Since it is a woven fabric, it will also often come with a waterproof finish. Most other heavy-duty fabrics that some RV companies use will be similar to acrylic material.
Most waterproof finishes or coatings will not last forever, and they will end up coming off. When you are cleaning the awning, be sure not to scrub too aggressively, or you could wear this coating off much faster. You can reapply protective and waterproof sprays after you’re done cleaning as well.
The vinyl material will be easier to clean because it isn’t a porous surface. Vinyl awnings are also much more resistant to mold and mildew, but they still need to be cleaned because they’re not mildew proof.
When you are cleaning vinyl, you likely won’t have to let the cleaning solution sit as long as you would on acrylic.
The spray, roll, sit, and spray method is ideal for acrylic materials because you can avoid using a brush.
If you don’t want the process to take so long, and you have a vinyl awning, you can always use a brush instead of rolling up the awning.
Should I pressure wash my RV awning?
We also get a lot of questions about if you should pressure wash your awning.
You can use pressure washer to clean your RV awning, but I don’t recommend it. The high pressure can easily damage your awning material and do more harm than good. If you decide to try it, monitor the progress often to be sure that you aren’t damaging the awning materials.
How Often Should You Clean Your RV Awning?
As a general rule, you should plan on cleaning your RV awning at least once a year. Most RV owners choose to do this when they winterize their RV and put it into storage. You can also clean it after you’ve taken it out, and you are prepping it for the camping season.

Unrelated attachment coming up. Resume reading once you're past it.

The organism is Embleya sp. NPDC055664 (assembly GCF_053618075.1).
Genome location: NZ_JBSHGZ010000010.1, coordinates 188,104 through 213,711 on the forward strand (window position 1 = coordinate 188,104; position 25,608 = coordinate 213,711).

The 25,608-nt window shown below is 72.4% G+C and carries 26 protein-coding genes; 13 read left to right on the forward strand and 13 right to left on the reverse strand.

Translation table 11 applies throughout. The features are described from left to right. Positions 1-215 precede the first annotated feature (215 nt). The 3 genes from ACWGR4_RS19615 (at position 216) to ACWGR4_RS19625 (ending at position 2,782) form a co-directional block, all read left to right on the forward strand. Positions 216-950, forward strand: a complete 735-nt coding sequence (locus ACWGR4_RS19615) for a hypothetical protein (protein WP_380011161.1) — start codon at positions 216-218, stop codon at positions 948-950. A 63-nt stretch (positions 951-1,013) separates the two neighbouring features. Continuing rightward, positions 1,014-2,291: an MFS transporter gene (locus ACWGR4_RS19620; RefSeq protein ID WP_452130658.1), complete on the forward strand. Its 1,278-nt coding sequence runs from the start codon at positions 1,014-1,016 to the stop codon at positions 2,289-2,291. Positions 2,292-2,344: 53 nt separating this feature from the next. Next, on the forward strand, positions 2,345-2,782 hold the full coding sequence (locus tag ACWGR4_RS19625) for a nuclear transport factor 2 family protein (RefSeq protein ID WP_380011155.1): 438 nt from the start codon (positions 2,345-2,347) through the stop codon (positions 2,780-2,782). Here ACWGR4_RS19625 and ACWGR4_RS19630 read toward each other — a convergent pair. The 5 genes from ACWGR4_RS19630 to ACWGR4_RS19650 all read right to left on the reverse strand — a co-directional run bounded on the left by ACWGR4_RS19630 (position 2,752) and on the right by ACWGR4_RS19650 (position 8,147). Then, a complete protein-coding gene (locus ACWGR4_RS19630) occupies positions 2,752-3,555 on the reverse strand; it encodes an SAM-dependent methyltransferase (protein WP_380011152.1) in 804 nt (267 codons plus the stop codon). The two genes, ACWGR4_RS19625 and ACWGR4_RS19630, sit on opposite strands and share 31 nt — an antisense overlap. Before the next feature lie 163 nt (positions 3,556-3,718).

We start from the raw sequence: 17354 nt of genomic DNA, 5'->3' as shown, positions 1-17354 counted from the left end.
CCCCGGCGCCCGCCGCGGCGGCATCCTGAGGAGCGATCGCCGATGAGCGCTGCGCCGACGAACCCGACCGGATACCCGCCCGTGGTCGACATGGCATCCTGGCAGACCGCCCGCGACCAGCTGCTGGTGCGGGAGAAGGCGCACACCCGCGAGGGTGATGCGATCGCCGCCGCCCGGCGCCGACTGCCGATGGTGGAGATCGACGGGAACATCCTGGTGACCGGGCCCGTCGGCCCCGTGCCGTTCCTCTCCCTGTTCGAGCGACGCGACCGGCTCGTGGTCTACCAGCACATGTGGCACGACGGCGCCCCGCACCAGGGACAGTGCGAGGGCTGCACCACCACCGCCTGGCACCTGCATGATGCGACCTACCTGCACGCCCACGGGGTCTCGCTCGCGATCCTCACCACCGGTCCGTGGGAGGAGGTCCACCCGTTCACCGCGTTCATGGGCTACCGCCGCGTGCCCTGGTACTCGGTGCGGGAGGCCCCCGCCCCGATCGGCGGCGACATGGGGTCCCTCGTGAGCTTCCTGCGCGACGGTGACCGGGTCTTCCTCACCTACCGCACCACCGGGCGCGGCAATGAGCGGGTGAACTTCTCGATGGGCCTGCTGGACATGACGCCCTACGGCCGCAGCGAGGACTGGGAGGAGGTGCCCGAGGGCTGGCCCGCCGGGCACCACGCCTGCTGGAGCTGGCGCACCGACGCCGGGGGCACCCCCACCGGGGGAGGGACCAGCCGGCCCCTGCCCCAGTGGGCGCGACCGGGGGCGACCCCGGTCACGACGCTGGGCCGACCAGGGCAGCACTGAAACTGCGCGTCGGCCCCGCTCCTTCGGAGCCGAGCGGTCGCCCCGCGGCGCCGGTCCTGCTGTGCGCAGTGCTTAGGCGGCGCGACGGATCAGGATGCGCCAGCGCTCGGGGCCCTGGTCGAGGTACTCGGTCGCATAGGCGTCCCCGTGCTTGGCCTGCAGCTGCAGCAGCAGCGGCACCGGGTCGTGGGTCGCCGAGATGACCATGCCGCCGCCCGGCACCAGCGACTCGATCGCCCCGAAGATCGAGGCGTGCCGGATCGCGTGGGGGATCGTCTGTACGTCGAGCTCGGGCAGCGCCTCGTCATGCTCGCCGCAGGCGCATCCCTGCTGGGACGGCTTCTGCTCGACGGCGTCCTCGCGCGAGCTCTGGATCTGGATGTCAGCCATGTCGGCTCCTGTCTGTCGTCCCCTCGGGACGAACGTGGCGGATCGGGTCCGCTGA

If you are a full-time RVer or use your RV year-round, then you should stick to the “clean it if it looks dirty” method.
As stated earlier, you can keep your awning relatively clean by merely hosing it off with water every so often. Then, every couple of months, do a deep clean as described in this article.
How Else Can I Protect My RV Awning?
If you are cleaning your RV awning as a way to help it last longer, there is more that you can do to further protect it.
There are plenty of protective sprays and coatings that you can apply to your awning to help protect the material from water, mold, and UV rays.
Generally, after you clean your awning and you have let it fully dry, that is the best time to apply any kind of protective coating. The cleaner the fabric is when you use the coating, the better it will adhere to the materials.
You should plan to do this every time you do a deep clean. So, at a minimum, apply protective coatings once a year.
From market farming to wilderness survival guide to forestry technician and climbing instructor, Meg has an eclectic work history. But the common factor across all her pursuits is the outdoors. With a formal education in writing, Meg can translate her outdoor experiences into accessible and relatable content for any reader. Meg is based in Phoenix, AZ where she splits her time between writing and new desert adventures.